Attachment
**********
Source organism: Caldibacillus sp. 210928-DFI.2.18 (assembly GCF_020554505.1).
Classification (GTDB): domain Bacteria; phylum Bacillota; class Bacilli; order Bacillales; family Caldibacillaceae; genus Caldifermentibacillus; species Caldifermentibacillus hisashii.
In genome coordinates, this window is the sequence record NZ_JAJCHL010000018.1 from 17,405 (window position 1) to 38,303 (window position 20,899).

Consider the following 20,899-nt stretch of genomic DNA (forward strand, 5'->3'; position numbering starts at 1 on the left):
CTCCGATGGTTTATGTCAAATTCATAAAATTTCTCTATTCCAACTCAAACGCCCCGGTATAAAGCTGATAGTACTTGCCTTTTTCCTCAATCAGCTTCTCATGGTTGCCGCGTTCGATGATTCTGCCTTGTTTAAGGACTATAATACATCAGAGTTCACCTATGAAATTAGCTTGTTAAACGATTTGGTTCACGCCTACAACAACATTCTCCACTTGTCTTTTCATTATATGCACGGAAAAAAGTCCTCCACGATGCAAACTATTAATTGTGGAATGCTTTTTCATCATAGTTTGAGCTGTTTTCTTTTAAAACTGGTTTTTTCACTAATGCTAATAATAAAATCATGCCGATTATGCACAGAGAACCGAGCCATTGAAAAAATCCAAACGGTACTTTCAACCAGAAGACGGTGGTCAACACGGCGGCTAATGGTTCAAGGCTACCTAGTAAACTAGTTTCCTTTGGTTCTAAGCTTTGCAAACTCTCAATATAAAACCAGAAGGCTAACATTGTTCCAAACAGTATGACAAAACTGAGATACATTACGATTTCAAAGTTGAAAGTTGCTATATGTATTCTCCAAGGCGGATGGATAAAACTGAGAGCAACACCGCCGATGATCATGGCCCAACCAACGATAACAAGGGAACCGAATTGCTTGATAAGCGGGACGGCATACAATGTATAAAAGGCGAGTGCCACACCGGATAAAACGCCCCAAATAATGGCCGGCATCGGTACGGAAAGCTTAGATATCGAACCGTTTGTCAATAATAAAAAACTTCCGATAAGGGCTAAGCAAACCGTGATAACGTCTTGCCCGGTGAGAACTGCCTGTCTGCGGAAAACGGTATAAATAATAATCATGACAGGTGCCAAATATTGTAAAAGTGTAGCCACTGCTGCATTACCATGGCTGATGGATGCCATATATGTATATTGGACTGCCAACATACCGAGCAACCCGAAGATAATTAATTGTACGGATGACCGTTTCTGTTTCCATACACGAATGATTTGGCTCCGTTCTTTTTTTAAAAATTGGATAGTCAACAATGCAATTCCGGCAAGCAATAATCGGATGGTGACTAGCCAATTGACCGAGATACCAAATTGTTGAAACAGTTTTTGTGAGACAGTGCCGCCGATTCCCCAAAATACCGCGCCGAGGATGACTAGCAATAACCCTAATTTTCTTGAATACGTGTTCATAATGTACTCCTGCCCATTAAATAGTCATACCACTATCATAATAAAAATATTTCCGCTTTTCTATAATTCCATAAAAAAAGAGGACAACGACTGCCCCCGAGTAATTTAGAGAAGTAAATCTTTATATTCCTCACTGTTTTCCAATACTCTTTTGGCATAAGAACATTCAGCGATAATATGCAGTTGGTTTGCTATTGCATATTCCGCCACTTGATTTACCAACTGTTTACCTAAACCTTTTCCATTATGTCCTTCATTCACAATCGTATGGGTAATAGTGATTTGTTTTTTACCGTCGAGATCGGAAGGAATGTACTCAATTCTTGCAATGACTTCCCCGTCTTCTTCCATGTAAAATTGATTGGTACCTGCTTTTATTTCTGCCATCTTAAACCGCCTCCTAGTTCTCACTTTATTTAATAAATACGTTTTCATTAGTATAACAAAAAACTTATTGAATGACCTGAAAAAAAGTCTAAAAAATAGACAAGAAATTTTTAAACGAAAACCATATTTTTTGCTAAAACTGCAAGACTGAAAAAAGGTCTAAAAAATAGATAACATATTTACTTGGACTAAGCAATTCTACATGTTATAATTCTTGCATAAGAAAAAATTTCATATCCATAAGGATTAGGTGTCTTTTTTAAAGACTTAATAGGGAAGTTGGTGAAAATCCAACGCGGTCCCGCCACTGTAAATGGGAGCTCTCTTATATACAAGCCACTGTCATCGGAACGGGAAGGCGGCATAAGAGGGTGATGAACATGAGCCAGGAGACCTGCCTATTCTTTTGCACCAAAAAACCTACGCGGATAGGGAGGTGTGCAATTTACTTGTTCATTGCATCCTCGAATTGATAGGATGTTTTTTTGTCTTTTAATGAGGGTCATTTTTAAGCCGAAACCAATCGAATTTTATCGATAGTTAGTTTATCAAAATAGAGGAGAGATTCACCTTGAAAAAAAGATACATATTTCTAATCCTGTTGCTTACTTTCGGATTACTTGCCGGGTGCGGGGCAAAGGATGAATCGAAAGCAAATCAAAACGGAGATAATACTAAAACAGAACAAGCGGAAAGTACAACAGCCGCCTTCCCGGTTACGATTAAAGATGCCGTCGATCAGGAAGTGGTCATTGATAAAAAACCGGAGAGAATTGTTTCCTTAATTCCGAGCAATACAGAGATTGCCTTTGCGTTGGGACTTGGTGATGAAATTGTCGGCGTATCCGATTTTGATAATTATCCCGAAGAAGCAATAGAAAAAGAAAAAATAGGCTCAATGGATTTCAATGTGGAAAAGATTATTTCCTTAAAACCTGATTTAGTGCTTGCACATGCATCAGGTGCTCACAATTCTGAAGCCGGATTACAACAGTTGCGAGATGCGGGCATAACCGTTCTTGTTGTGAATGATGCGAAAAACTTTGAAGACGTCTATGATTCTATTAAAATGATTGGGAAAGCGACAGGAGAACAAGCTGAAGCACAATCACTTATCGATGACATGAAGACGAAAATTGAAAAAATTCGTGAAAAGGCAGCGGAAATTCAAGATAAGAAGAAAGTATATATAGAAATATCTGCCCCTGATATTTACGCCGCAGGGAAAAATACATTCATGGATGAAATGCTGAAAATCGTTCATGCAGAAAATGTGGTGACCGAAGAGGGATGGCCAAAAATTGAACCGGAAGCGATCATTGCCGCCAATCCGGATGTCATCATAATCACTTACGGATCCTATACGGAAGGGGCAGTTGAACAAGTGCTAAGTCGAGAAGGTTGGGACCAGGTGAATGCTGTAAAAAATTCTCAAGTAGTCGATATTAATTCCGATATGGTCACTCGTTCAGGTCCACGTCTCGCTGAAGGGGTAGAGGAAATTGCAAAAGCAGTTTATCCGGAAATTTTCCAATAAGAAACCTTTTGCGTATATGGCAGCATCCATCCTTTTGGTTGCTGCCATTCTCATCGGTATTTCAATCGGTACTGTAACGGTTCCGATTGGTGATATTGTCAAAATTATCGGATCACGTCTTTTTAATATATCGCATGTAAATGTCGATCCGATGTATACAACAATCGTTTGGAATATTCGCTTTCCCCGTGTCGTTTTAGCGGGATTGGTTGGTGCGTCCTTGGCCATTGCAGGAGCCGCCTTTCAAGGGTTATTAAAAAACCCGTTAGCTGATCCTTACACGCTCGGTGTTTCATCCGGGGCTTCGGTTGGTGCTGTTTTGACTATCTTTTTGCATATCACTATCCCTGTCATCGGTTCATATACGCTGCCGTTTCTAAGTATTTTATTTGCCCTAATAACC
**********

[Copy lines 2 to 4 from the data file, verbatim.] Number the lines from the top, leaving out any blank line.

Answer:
Classification (GTDB): domain Bacteria; phylum Bacillota; class Bacilli; order Bacillales; family Caldibacillaceae; genus Caldifermentibacillus; species Caldifermentibacillus hisashii.
In genome coordinates, this window is the sequence record NZ_JAJCHL010000018.1 from 17,405 (window position 1) to 38,303 (window position 20,899).

Consider the following 20,899-nt stretch of genomic DNA (forward strand, 5'->3'; position numbering starts at 1 on the left):